The cultural heart of Japan – Kyoto – is a charmingly strange city. Very different from Tokyo in so many ways, with approximately 1.5 million people it resembles more of a village rather than the cultural capital of Japan. This is partially due to the fabric of the old city, which was not completely destroyed during WWII as it was in so many other Japanese cities. The inner city is laid out on an orthogonal grid, with narrow streets stretching out for miles. The buildings are typically two-three stories high, mostly residential houses, and tightly packed together. One can still see the traditional townhouses, called machiya, with typical tiled roofs, bamboo screens and timber construction, but the signs of modernization and capitalism are clearly visible on every corner.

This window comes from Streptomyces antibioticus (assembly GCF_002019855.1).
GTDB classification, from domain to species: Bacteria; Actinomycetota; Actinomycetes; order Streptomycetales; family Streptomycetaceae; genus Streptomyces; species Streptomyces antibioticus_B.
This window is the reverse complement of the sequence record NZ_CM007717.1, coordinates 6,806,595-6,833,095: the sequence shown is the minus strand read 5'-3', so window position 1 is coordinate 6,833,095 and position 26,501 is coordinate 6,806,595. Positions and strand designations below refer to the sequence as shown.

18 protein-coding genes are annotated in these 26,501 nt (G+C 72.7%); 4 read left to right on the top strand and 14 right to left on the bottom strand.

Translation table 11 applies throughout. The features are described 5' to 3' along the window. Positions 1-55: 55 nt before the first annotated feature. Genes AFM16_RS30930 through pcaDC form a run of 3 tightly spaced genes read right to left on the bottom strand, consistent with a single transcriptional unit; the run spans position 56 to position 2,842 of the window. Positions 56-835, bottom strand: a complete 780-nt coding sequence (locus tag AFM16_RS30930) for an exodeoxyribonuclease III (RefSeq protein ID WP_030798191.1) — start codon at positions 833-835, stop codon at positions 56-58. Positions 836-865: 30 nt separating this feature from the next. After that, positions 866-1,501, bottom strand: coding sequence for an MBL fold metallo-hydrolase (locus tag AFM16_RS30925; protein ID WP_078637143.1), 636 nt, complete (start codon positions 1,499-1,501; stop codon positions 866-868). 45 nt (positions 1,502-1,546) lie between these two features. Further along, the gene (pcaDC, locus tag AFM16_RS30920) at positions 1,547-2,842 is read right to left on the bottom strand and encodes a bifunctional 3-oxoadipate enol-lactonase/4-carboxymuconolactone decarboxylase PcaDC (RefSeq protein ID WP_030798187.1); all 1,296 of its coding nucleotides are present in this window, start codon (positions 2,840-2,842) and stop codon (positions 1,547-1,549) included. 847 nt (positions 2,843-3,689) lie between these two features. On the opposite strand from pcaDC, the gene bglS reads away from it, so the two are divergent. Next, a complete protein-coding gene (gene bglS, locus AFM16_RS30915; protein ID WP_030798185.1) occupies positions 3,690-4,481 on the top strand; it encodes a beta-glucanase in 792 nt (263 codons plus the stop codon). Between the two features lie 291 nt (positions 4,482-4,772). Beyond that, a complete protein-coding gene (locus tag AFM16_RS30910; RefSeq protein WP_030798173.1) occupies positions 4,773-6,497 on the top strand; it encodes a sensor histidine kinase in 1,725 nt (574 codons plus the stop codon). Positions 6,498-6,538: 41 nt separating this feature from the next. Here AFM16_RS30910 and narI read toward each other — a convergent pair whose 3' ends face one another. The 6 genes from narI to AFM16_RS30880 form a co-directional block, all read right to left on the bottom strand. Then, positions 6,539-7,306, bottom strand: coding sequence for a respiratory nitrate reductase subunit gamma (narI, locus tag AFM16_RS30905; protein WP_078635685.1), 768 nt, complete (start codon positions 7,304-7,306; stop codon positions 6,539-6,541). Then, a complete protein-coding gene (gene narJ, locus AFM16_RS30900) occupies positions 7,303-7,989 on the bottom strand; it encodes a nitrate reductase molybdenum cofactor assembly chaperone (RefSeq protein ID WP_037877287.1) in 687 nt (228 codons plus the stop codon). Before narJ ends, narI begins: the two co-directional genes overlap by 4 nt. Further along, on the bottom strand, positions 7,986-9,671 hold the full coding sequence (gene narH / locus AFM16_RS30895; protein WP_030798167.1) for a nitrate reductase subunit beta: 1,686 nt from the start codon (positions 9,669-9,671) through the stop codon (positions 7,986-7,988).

Perhaps the most striking feature of Kyoto's streets are the infinite cable lines and electrical posts that stretch along the buildings, in many places creating a dense web above the streets. It’s a strange feeling walking below this canopy of wires, intertwined together in massive knots, which obscure the view skyward.